M- 9/16

          Comment


            #6
            Learning Disabled

            Hi, Barbara. Tanya forwarded me your post this afternoon.

            Let me encourage you. My boy-girl teenage twins are both on the autism spectrum with sensory issues, and both have specific learning disabilities with academic challenges. They test 1-2%ile in auditory processing. (In other words of 100 children their age, 98-99 process information more quickly and readily than they do.) They also struggle with some daunting medical conditions. Nonetheless, they are progressing through Latin. In fact, my husband and I believe that the disciplined study of Latin has strengthened their minds. You can definitely do this.

            I started with Latina Christiana I, but if I were able to do it over, even if they were 12 and 13, I would have started with Prima Latina. A homeschooling friend of mine had us over for lunch one day, and when I read through her copy of Prima Latina, I thought, "That's what I should have done!" We needed SO much review and supplementation through Latina Christiana I, I had nearly written my own supplemental workbook of exercises by the time we finished. If you start with Prima, you'll likely be able to work at a pace closer to the one intended with its creation.

            A tip: if you have not already purchased the Latin-Centered Curriculum, you may want to consider doing so. This book helped me realize that Latin was not another "subject" I was adding in a burdensome way to our school day. Instead, Latin became the very foundation of our children's classical education.

            I would also encourage you to obtain all available MP supplemental helps for your girls. Having Latin at the core will help justify purchasing the materials, because some other "subjects," such as English Vocabulary, will soon become unnecessary to teach separately. The greater the aural/visual input you can provide in your Latin lessons (e.g., charts and flash cards), and the more ways you can integrate Latin into their day (e.g., the Lingua Angelica CD), the better they will be able to master the grammar in spite of their auditory processing difficulties. Even though my children are now 17, we still sometimes supplement aural recitations with visually-posted declensions and conjugations on the dry erase board in our kitchen.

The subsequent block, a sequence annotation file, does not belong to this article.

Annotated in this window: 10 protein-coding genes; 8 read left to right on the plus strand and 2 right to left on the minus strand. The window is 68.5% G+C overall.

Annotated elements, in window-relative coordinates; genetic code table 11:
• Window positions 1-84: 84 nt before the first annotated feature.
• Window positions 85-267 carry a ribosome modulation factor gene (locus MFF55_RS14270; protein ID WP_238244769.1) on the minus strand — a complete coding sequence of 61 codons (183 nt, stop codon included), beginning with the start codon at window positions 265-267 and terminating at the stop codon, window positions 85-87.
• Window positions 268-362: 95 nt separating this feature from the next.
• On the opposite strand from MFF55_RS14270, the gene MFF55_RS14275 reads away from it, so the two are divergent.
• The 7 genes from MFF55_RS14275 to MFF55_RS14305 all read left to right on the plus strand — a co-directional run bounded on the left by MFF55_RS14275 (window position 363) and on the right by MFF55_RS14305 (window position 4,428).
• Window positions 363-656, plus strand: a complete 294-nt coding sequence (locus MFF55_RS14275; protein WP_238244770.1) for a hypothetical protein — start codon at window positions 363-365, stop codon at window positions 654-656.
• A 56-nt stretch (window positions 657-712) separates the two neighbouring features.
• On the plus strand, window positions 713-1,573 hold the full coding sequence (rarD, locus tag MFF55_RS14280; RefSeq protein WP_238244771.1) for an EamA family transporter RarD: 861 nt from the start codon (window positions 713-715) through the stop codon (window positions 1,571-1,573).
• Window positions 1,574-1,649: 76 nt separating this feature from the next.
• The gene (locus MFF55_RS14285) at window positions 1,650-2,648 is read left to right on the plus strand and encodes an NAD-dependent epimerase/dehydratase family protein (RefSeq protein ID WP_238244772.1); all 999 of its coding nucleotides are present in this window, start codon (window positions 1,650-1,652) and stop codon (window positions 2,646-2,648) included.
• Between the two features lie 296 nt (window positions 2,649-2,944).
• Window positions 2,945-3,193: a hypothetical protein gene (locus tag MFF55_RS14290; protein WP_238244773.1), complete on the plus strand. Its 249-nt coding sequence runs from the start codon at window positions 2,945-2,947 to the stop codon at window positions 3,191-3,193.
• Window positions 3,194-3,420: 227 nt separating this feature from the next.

Will you be coming to the conference? We could talk more there....

            One final note, my kids have given me a brief sabbatical from direct teaching this semester to write the book Enigma mentioned. Over the weekend, our family was driving somewhere when from the backseat my daughter asked, "When will we study Latin again?" I said, "June 1st." She said, "Yippee!" and clapped her hands. My husband and I just smiled at each other.

            If you go slowly and enjoy Latin (and Logic and Rhetoric) in simple ways alongside them, they will learn and enjoy it too.
            Blessings to you--
            Cheryl

            Comment


              #7
              Struggling Student Forum

              Thanks to Brian and Tanya, we now have our own forum for K-12 students with special needs!

              Please locate this new forum if you have any questions, suggestions, or encouragement regarding children with specific learning disabilities, autism spectrum disorder, language impairments, or other difficulties.

              If possible, please post or add to your signature a brief introduction. I will serve as one of the moderators. We can all help each other.

              Cheryl

              classically homeschooling mom of 17yo adopted boy/girl twins:
              autism spectrum, specific learning disability, severe mental illness, mild cerebral palsy, medical conditions